Stability: Would a global tax be an effective way to help solve currency instability internationally?

Yes

The Tobin Tax is an efficient way to stabilize currency and financial markets: '

No

World poverty and currency crises are unlikely to be solved through a global tax: Although lack of funds is often given as the main problem in addressing world poverty and humanitarian crises, much writing on development now agrees that the North-South gap will not be narrowed through a mere transfer of funds. These funds often make the receiving countries dependent on outside funding, their economies centred on aid as opposed to industrialization and technological development (see Bosnia). Up to 50%, if not more, of international aid is often used for the wrong purposes, remains unused or ends up in the pockets of corrupt politicians and other actors. Currency crises are also a result of a series of factors, including lack of economic reform, levels of debt, inflation and more - not just currency speculation.[2]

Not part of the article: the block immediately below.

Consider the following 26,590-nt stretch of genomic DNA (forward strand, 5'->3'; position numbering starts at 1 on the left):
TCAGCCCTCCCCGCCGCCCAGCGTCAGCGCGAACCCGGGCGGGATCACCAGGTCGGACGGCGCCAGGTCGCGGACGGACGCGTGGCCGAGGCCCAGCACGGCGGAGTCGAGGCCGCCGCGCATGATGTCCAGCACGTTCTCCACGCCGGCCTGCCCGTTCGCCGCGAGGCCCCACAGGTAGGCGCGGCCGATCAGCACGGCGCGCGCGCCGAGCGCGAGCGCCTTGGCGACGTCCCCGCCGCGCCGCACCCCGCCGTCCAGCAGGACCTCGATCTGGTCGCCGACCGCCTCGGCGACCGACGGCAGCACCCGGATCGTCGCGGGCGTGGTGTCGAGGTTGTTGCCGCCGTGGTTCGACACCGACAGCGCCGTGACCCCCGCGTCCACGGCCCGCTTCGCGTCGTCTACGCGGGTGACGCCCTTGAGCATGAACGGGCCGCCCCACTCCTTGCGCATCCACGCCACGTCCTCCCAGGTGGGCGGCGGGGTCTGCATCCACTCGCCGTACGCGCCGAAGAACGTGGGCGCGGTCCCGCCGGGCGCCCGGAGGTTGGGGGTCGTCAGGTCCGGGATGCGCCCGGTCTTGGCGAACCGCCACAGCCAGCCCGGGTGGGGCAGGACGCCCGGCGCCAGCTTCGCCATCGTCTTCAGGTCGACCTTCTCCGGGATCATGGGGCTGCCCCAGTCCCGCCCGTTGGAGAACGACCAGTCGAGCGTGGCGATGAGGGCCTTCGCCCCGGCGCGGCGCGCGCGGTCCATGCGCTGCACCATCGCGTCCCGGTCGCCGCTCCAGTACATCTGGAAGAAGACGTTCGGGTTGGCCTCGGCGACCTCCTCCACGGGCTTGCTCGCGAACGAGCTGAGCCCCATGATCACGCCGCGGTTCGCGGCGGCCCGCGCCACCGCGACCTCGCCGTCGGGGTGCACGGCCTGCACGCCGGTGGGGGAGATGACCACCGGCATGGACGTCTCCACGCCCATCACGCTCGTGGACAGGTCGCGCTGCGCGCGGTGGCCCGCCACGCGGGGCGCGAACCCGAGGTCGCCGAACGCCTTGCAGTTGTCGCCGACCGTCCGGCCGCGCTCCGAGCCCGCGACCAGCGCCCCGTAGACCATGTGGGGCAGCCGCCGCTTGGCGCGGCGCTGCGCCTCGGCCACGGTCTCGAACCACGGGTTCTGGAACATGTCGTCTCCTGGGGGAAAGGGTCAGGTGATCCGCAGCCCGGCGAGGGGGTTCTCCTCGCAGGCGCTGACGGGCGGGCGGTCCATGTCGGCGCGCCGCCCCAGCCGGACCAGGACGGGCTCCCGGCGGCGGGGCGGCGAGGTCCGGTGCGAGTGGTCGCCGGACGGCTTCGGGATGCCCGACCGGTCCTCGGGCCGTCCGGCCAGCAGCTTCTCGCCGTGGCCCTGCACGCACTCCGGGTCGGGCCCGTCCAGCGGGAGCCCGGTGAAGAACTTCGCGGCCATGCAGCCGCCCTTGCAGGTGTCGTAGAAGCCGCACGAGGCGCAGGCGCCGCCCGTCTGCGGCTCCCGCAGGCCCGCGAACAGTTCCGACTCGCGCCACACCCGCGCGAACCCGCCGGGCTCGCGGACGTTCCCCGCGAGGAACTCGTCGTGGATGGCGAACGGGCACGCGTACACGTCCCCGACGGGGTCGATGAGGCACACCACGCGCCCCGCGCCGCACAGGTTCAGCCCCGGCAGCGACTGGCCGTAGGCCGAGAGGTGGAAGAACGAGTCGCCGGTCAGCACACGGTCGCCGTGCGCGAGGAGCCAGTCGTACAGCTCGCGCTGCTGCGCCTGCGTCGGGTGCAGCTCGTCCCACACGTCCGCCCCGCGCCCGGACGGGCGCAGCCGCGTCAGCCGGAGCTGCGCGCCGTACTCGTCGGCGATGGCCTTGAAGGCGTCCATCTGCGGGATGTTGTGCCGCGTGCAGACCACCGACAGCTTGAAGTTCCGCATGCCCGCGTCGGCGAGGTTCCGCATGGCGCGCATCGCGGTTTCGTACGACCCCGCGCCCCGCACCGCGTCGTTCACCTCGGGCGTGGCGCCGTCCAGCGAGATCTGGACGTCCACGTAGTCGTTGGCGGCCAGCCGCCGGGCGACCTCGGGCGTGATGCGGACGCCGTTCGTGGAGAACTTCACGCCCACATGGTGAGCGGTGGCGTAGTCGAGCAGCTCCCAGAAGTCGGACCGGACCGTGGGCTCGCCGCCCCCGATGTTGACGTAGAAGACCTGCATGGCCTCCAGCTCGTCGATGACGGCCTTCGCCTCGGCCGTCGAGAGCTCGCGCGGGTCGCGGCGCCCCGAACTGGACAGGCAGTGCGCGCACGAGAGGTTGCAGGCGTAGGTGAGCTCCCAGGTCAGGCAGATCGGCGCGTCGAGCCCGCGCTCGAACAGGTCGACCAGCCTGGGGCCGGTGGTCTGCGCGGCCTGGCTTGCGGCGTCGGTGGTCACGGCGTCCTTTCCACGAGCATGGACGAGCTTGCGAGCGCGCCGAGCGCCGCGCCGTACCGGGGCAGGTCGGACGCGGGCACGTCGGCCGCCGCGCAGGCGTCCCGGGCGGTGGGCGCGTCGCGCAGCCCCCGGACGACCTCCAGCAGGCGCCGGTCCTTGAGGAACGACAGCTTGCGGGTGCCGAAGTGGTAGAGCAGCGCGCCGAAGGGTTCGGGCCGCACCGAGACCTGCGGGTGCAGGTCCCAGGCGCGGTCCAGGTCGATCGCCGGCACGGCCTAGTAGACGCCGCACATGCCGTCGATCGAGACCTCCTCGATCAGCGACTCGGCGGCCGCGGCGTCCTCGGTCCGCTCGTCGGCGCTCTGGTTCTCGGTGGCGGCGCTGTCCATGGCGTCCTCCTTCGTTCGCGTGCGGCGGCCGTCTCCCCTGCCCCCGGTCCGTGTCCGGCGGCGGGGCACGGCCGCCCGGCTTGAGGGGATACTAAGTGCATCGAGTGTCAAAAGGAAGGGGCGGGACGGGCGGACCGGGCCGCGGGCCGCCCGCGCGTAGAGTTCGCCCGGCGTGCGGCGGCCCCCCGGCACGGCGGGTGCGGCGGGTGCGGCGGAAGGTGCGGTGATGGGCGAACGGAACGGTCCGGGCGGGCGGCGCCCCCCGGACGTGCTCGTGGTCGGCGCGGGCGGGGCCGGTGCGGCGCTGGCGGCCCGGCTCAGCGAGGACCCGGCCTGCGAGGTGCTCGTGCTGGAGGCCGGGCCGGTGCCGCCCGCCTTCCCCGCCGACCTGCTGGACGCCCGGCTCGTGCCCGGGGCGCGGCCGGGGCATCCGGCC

Revenue: Is it good that a tax would generate revenue, and would this revenue be spent well?

Yes

A global tax could raise billions of dollars/year that could easily be used to fund UN aid efforts: Given the current levels of poverty in the world and the desperate situations that we have seen emerging over and over again in the developing world (e.g. the Asian tsunami, or Kashmiri earthquake), the need for increased funds for aid seems clear. In addition, speculation in the international currency markets has had a damaging effect, destabilising the economies of many countries over the years (e.g. Britain 1947-1992, Asia in the economic crisis of the late 1990s, Argentina since 2000). By damping down volatility in the currency markets while raising money for the UN, the Tax would be an ideal solution to problems like this.[3]